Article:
Ribeiro EB: Studying the central control of food intake and obesity in rats. Rev Nutr 2009,22(1):163–171. 10.1590/S1415-52732009000100015
Wang J, Li D, Dangott LJ, Wu G: Proteomics and its role in nutrition research. J Nutr 2006, 136: 1759–1762.
Schweigert FJ: Nutritional proteomics: methods and concepts in nutritional science. Ann Nutr Metab 2007, 51: 99–107. 10.1159/000102101
Wang Q, Yang H, Tian D, Cai Y, Wei Z, Wang F, Yu AC, Han J: Proteomic analysis of rat hypothalamus revealed the role of Ubiquitin-proteasome system in the Genesis of DR or DIO. Neurochem Res 2011, 36: 939–946. 10.1007/s11064-011-0423-4
Mishra A, Cheng C, Lee W, Tsai L: Proteomic changes in the hypothalamus and retroperitoneal fat from male F344 rats subjected to repeated light–dark shifts. Proteomics 2009, 9: 1–12. 10.1002/pmic.200890093
Mo B, Callegari E, Telefont M, Renner KJ: Estrogen regulation of proteins in the rat ventromedial nucleus of the hypothalamus. J Proteome Res 2008, 7: 5040–5048. 10.1021/pr8005974
Rabilloud T, Chevallet M, Luche S, Lelong C: Two-dimensional gel electrophoresis in proteomics: past, present and future. J Proteomics 2010, 73: 2064–2077. 10.1016/j.jprot.2010.05.016
Carboni L, Piubelli C, Righetti PG, Jansson B, Domenici E: Proteomic analysis of rat brain tissue: comparison of protocols for two-dimensional gel electrophoresis analysis based on different solubilizing agents. Electrophoresis 2002, 23: 4132–4141. 10.1002/elps.200290031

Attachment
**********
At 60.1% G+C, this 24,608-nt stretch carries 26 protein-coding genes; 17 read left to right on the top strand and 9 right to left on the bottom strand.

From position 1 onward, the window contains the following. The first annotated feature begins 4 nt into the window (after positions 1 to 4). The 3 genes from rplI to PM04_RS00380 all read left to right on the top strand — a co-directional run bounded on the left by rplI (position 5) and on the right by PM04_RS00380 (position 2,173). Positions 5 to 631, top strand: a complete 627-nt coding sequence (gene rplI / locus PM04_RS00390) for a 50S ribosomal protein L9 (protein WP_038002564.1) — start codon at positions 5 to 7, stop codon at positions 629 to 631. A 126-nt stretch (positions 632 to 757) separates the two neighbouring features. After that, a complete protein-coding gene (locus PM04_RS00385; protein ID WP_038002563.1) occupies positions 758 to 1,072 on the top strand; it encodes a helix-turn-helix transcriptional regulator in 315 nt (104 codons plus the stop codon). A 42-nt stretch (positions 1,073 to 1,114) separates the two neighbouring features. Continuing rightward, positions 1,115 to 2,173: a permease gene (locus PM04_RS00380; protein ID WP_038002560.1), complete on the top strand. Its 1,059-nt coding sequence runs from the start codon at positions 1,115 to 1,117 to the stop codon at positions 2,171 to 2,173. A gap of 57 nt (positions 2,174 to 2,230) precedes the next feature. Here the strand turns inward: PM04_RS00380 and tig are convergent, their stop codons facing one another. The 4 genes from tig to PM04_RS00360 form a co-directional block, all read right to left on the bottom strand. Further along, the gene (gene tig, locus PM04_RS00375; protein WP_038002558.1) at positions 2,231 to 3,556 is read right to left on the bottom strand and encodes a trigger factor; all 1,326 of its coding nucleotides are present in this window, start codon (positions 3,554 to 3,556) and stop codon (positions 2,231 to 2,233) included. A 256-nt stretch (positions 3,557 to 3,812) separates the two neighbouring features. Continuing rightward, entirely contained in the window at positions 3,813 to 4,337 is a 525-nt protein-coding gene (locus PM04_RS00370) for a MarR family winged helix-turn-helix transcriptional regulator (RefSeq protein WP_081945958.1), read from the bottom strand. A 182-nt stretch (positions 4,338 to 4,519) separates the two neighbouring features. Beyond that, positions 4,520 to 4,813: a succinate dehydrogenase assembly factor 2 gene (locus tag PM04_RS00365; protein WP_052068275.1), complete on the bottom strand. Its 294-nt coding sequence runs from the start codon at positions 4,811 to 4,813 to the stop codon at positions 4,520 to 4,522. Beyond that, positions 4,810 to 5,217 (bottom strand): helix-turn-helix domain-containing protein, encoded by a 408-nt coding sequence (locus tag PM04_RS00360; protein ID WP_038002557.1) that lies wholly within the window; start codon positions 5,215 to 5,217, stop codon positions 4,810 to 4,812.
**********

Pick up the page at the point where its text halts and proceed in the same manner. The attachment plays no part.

Hirano M, Rakwal R, Shibato J, Agrawal GK, Jwa N, Iwahashi H, Masuo Y: New protein extraction/solubilization protocol for gel-based proteomics of rat (female) whole brain and brain regions. Mol Cells 2006, 22: 119–125.
Rabilloud T, Adessi C, Giraudel A, Lunardi J: Improvement of the solubilization of proteins in two-dimensional electrophoresis with immobilized pH gradients. Electrophoresis 1997, 18: 307–316. 10.1002/elps.1150180303
Cleland WW: Dithiothreitol, a new protective reagent for SH groups. Biochemestry 1964,3(4):480–482. 10.1021/bi00892a002
Beranova-Giorgianni S, Pabst MJ, Russel TM, Giorgianni F, Goldowitz D, Desiderio DM: Preliminary analysis of the mouse cerebellum proteome. Mol Brain Res 2002, 98: 135–140. 10.1016/S0169-328X(01)00333-3
Li X, Wang H, Oiu P, Luo H: Proteomic profiling of proteins associated with methamphetamine-induced neurotoxicity in different regions of rat brain. Neurochem Int 2008, 52: 256–264. 10.1016/j.neuint.2007.06.014
Paskulin R, Jamnik P, Zivin M, Raspor P, Strukelj B: Ibogaine affects brain energy metabolism. Eur J Pharmacol 2006, 552: 11–14. 10.1016/j.ejphar.2006.09.008
Martins-de-Souza D, Oliveira BM, Farias AS, Horiuchi RSO, Domingues CC, Paula E, Marangoni S, Gattaz WF, Dias-Neto E, Novello JC: The use of ASB-14 in combination with CHAPS is the best for solubilization of human brain proteins for two-dimensional gel electrophoresis. Brief Funct Genomic Proteomic 2007, 6: 70–75. 10.1093/bfgp/elm009
Chevallet M, Santoni V, Poinas A, Rouquié D, Fuchs A, Kieffer S, Rossignol M, Lunardi J, Garin J, Rabilloud T: New zwitterionic detergents improve the analysis of membrane proteins by two-dimensional electrophoresis. Electrophoresis 1998, 19: 1901–1909. 10.1002/elps.1150191108